Lockheed Earnings Increase 2 Percent

Lockheed Martin aircraft sales were down and it hasn't fully ramped up its production of the F-35 fighter, above.
Lockheed Martin aircraft sales were down and it hasn't fully ramped up its production of the F-35 fighter, above. (Lockheed Martin And U.s. Air Force Via Bloomberg News)
By Dana Hedgpeth
Washington Post Staff Writer
Wednesday, October 22, 2008

Lockheed Martin, the world's largest defense company, reported yesterday that its third-quarter profit was up slightly but warned that it may miss analysts' estimates for 2009 in part because of declining performance in its pension fund.

The Bethesda-based company reported profit of $782 million, or $1.92 per share, up 2 percent from $766 million ($1.80) for the same period a year earlier. Sales were down 5 percent to $10.58 billion from $11.10 billion in the third quarter of 2007.

Lockheed's chief financial officer, Bruce L. Tanner, called the quarter a "rock-solid performance."

But sales of some of its biggest aircraft were down, and Lockheed now estimates that its 2009 profit will be cut by about 30 cents a share as it goes from a projected $125 million gain on its pension this year to a $60 million expense next year.

"They have a mature workforce and a lot of retirees and a defined-benefit plan for them," said Robert Stallard, a director at Macquarie Research in New York. "The equity market goes down and the pension becomes more underfunded. As a result of pension accounting, they have to increase the expense they report.

"Going from a $125 million gain to a $60 million expense is quite a big switch and obviously that flows through to earnings," Stallard said.

The company's shares fell $9.03, or 10 percent, to close at $84.19.

Profits in Lockheed's aeronautics division fell 9 percent in the third quarter to $375 million, from $414 million in the year-ago period, as revenue decreased 13 percent to $2.92 billion in part from lower sales volume of its C-130J, from four aircraft deliveries to three. It also had lower sales of its F-16 fighter jets to international customers and it hasn't fully ramped up its production of the F-35 Joint Strike Fighter.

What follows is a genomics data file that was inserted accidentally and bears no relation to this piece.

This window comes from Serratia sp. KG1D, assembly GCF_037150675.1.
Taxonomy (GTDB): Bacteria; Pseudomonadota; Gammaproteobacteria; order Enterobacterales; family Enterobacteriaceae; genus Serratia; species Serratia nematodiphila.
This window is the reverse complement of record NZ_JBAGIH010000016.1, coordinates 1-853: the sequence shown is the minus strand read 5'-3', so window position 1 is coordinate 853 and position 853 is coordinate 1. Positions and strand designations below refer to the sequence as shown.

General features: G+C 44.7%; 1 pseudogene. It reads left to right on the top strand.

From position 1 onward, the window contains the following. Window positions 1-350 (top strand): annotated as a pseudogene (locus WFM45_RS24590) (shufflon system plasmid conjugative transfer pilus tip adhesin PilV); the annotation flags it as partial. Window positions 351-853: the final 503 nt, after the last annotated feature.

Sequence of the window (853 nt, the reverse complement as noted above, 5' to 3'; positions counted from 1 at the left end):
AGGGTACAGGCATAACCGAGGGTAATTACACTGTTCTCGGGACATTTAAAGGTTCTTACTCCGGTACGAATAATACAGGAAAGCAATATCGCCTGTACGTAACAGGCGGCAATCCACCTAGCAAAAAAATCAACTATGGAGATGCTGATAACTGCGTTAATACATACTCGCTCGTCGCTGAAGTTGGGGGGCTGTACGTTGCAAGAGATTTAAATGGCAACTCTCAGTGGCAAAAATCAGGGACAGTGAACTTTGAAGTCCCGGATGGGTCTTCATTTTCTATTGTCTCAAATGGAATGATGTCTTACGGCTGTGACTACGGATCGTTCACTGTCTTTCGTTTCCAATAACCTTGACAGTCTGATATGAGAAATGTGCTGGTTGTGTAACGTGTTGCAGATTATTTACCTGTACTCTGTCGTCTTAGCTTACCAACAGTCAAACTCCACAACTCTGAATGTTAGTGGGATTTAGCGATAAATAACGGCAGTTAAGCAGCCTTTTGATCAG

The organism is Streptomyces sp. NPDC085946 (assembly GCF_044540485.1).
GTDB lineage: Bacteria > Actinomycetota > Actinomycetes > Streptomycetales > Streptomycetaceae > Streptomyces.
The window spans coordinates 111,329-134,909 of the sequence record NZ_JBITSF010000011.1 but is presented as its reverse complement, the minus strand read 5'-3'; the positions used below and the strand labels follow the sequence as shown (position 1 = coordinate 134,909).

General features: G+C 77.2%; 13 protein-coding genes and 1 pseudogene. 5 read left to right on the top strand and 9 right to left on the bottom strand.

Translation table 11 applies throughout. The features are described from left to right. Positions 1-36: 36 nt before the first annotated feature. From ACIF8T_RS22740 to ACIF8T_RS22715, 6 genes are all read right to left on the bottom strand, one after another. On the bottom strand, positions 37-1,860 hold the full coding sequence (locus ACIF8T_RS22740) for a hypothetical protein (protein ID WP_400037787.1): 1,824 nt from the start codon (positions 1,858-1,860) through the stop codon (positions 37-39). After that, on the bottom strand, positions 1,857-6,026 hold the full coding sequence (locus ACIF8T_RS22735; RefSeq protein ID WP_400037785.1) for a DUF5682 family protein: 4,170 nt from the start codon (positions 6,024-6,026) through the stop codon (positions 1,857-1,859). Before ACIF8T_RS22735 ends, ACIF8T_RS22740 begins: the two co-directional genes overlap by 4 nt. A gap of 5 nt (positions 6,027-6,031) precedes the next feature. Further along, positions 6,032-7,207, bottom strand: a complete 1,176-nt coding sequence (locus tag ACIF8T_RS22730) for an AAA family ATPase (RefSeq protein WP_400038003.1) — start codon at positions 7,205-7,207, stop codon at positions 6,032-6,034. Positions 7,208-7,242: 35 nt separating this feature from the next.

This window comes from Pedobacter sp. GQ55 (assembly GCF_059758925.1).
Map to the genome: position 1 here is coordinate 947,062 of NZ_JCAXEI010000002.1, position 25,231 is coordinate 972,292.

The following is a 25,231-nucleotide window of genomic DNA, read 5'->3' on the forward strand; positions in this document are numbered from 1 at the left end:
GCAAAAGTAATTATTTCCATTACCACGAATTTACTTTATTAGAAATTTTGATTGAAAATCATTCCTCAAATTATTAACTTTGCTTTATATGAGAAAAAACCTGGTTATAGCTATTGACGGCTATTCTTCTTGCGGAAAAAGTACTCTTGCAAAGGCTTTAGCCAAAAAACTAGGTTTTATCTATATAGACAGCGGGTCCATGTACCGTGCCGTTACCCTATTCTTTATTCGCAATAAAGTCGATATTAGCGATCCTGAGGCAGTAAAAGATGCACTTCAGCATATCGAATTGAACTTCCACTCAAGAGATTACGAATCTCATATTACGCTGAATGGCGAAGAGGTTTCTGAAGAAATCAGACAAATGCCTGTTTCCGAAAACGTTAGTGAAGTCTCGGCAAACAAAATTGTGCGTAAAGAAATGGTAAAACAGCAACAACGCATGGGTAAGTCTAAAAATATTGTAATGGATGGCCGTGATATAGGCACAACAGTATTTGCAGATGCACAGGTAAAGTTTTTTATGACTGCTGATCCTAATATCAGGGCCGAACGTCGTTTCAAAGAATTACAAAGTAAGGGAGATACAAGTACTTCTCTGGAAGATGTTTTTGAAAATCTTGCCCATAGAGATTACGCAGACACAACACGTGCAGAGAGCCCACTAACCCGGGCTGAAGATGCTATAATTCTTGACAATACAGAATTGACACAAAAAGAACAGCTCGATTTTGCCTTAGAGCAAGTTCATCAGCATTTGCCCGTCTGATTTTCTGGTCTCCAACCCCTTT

In its electronic systems division, which makes missiles, radar systems and other equipment, earnings were up 5 percent to $364 million, from $346 million, and its revenue was virtually unchanged at $2.80 billion.

Lockheed, which is the biggest suppler of information technology services to the federal government, posted a 9 percent rise in earnings in its information systems and global services unit, to $267 million from $245 million. Revenue rose 8.7 percent to $2.95 billion.

Earnings at the company's space systems division, which makes satellites and missiles for submarines, were up 10 percent to $244 million, from $221 million in the year-ago period, though revenue fell 14 percent to $1.91 billion because of a decrease in its satellite volume.

In a conference call yesterday, analysts said Lockheed's space program could be affected as the Pentagon is expected to announce today that it is shelving a competition between Lockheed and Boeing to build a roughly $6 billion satellite communications system known as TSAT, the Transformational Satellite Communications System. The satellite system is a crucial part of some of the Pentagon's biggest future weapons programs, including the Army's Future Combat Systems, a new generation of weapons, combat vehicles, robots and sensors whose systems can communicate with one another through a wireless network.

"It's clear this program is slipping away," Loren B. Thompson, a defense consultant at the Lexington Institute, said of TSAT. "It is obvious this program is gradually dying."

Many big-dollar weapons programs are expected to be under close review in a new administration, as the defense budget is expected to shrink after eight years of steady increases.

Looking forward, Lockheed boosted its expectations for 2008 earnings by 10 cents to $7.55 to $7.70 a share. It reiterated its revenue target of $41.9 billion to $42.9 billion.

Lockheed is one of the first major defense contractors to report earnings. General Dynamics of Falls Church is expected to report its earnings today.

© 2008 The Washington Post Company